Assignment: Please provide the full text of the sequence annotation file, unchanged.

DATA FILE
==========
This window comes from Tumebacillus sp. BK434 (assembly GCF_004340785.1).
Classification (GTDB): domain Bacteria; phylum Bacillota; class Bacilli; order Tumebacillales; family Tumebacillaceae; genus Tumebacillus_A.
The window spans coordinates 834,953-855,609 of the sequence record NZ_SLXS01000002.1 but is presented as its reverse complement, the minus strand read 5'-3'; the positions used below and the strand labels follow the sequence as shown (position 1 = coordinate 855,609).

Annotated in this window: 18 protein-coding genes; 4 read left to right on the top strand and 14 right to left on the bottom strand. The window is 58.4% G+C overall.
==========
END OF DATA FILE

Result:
This window comes from Tumebacillus sp. BK434 (assembly GCF_004340785.1).
Classification (GTDB): domain Bacteria; phylum Bacillota; class Bacilli; order Tumebacillales; family Tumebacillaceae; genus Tumebacillus_A.
The window spans coordinates 834,953-855,609 of the sequence record NZ_SLXS01000002.1 but is presented as its reverse complement, the minus strand read 5'-3'; the positions used below and the strand labels follow the sequence as shown (position 1 = coordinate 855,609).

Annotated in this window: 18 protein-coding genes; 4 read left to right on the top strand and 14 right to left on the bottom strand. The window is 58.4% G+C overall.